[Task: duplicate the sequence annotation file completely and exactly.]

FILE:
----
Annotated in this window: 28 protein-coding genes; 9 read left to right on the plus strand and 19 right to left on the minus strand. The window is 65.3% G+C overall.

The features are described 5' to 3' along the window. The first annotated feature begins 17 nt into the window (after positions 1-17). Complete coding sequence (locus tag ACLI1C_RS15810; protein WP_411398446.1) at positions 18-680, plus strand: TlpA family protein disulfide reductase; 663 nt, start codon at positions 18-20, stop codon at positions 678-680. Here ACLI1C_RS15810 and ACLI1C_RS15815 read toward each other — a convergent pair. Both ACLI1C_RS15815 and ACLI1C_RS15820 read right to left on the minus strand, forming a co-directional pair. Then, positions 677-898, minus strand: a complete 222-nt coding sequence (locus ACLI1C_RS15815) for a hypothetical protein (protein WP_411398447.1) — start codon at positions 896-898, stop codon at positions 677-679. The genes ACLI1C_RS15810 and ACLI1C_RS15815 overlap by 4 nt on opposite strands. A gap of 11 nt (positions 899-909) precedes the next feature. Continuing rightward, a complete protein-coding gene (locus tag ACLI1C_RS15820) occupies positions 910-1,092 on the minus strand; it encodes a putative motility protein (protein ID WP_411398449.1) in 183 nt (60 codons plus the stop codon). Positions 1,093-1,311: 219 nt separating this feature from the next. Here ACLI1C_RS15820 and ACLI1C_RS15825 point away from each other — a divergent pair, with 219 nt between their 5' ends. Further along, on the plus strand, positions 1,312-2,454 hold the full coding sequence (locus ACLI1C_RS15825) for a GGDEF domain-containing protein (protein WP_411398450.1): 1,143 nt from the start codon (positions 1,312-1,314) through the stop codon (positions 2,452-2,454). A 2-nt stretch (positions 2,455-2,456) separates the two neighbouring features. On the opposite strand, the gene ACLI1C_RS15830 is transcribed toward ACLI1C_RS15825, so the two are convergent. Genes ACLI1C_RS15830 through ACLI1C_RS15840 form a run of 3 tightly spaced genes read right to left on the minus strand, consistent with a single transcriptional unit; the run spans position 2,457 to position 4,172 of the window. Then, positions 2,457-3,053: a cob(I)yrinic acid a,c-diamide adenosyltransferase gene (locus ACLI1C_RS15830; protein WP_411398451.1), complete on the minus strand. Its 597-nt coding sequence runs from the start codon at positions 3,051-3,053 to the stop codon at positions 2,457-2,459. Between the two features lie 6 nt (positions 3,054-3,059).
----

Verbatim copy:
Annotated in this window: 28 protein-coding genes; 9 read left to right on the plus strand and 19 right to left on the minus strand. The window is 65.3% G+C overall.

The features are described 5' to 3' along the window. The first annotated feature begins 17 nt into the window (after positions 1-17). Complete coding sequence (locus tag ACLI1C_RS15810; protein WP_411398446.1) at positions 18-680, plus strand: TlpA family protein disulfide reductase; 663 nt, start codon at positions 18-20, stop codon at positions 678-680. Here ACLI1C_RS15810 and ACLI1C_RS15815 read toward each other — a convergent pair. Both ACLI1C_RS15815 and ACLI1C_RS15820 read right to left on the minus strand, forming a co-directional pair. Then, positions 677-898, minus strand: a complete 222-nt coding sequence (locus ACLI1C_RS15815) for a hypothetical protein (protein WP_411398447.1) — start codon at positions 896-898, stop codon at positions 677-679. The genes ACLI1C_RS15810 and ACLI1C_RS15815 overlap by 4 nt on opposite strands. A gap of 11 nt (positions 899-909) precedes the next feature. Continuing rightward, a complete protein-coding gene (locus tag ACLI1C_RS15820) occupies positions 910-1,092 on the minus strand; it encodes a putative motility protein (protein ID WP_411398449.1) in 183 nt (60 codons plus the stop codon). Positions 1,093-1,311: 219 nt separating this feature from the next. Here ACLI1C_RS15820 and ACLI1C_RS15825 point away from each other — a divergent pair, with 219 nt between their 5' ends. Further along, on the plus strand, positions 1,312-2,454 hold the full coding sequence (locus ACLI1C_RS15825) for a GGDEF domain-containing protein (protein WP_411398450.1): 1,143 nt from the start codon (positions 1,312-1,314) through the stop codon (positions 2,452-2,454). A 2-nt stretch (positions 2,455-2,456) separates the two neighbouring features. On the opposite strand, the gene ACLI1C_RS15830 is transcribed toward ACLI1C_RS15825, so the two are convergent. Genes ACLI1C_RS15830 through ACLI1C_RS15840 form a run of 3 tightly spaced genes read right to left on the minus strand, consistent with a single transcriptional unit; the run spans position 2,457 to position 4,172 of the window. Then, positions 2,457-3,053: a cob(I)yrinic acid a,c-diamide adenosyltransferase gene (locus ACLI1C_RS15830; protein WP_411398451.1), complete on the minus strand. Its 597-nt coding sequence runs from the start codon at positions 3,051-3,053 to the stop codon at positions 2,457-2,459. Between the two features lie 6 nt (positions 3,054-3,059).